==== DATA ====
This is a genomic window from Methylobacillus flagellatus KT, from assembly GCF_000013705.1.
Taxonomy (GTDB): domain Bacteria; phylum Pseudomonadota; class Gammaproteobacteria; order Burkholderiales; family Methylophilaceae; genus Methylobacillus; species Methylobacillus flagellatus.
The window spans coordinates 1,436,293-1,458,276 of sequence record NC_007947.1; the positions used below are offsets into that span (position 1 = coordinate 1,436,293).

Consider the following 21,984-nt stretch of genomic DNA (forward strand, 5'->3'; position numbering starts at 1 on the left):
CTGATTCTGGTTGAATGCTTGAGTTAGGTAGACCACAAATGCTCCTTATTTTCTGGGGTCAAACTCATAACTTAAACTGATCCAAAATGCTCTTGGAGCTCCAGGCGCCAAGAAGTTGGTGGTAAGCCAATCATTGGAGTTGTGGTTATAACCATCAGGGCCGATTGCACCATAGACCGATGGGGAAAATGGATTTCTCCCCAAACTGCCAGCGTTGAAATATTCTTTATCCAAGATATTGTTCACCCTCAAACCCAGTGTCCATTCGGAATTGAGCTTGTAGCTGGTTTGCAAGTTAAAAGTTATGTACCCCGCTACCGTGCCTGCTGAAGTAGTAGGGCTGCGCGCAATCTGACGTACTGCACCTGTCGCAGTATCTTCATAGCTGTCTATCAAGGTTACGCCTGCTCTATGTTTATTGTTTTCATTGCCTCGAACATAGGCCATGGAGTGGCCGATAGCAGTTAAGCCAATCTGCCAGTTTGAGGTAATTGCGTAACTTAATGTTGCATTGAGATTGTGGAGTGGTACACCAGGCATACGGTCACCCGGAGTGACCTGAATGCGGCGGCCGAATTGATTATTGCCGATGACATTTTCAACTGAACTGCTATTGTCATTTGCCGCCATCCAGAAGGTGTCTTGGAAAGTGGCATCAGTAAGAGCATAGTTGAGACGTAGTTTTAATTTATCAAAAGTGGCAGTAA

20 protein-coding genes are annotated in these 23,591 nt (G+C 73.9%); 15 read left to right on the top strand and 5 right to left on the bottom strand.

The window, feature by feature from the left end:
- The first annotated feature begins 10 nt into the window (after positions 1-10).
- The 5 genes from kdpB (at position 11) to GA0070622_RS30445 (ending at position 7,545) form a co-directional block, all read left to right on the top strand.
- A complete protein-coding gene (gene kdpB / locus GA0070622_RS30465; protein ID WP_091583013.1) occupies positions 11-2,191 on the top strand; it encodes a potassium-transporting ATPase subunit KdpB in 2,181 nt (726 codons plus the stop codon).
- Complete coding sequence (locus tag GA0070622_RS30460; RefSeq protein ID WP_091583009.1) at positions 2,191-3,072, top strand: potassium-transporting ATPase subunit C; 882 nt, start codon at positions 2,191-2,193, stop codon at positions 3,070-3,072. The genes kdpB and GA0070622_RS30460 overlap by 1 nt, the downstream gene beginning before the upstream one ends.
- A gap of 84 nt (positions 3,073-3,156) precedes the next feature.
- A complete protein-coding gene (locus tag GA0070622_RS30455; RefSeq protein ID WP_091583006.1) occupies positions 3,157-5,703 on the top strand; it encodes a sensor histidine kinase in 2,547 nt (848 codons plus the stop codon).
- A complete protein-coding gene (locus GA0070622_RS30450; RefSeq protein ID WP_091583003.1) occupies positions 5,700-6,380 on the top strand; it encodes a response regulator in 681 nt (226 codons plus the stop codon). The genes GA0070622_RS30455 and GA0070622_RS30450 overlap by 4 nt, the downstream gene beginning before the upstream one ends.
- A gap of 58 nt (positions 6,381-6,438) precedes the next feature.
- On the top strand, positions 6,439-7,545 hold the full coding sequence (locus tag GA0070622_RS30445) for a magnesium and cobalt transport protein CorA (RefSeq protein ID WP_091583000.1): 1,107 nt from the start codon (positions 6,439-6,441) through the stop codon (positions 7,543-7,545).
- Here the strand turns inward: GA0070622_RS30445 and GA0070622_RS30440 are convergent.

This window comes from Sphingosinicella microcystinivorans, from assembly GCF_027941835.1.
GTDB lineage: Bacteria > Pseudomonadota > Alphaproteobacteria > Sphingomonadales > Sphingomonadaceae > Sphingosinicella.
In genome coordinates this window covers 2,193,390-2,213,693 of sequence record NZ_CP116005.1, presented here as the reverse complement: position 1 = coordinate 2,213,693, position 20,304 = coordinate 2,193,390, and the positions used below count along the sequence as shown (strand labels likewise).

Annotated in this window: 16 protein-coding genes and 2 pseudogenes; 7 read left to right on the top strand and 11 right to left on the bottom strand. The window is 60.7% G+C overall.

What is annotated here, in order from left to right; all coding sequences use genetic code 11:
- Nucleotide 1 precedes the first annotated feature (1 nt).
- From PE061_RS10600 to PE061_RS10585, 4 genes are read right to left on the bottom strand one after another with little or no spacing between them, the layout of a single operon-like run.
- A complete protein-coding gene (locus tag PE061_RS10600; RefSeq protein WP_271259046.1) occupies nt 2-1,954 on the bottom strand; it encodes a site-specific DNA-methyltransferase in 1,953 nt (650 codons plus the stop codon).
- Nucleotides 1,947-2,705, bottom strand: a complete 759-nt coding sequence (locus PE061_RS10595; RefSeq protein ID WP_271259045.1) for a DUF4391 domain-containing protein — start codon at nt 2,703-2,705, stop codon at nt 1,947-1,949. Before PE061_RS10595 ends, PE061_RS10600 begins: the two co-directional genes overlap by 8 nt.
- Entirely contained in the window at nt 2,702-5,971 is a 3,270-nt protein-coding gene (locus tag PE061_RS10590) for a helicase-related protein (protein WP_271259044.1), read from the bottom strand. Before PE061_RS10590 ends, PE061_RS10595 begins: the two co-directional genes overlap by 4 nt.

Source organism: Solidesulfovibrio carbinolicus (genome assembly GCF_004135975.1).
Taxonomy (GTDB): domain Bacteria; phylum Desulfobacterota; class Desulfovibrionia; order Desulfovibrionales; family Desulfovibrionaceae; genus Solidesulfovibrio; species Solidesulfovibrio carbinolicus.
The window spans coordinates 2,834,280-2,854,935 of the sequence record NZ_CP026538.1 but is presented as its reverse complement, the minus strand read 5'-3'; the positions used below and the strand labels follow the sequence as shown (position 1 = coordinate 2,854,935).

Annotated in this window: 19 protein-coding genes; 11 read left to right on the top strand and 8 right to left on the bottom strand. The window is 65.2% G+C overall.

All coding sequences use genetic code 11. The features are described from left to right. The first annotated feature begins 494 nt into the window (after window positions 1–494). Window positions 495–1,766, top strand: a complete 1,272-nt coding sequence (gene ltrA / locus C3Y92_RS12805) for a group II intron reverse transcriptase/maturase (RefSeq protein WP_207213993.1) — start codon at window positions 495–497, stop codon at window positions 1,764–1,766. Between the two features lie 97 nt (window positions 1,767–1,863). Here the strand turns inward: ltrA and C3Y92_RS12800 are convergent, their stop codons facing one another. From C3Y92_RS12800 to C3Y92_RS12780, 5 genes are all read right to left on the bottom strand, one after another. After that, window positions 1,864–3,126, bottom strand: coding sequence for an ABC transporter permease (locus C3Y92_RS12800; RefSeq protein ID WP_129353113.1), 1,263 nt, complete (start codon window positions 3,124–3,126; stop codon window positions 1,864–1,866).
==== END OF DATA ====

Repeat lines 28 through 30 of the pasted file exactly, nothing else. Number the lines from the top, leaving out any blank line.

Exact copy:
Source organism: Solidesulfovibrio carbinolicus (genome assembly GCF_004135975.1).
Taxonomy (GTDB): domain Bacteria; phylum Desulfobacterota; class Desulfovibrionia; order Desulfovibrionales; family Desulfovibrionaceae; genus Solidesulfovibrio; species Solidesulfovibrio carbinolicus.
The window spans coordinates 2,834,280-2,854,935 of the sequence record NZ_CP026538.1 but is presented as its reverse complement, the minus strand read 5'-3'; the positions used below and the strand labels follow the sequence as shown (position 1 = coordinate 2,854,935).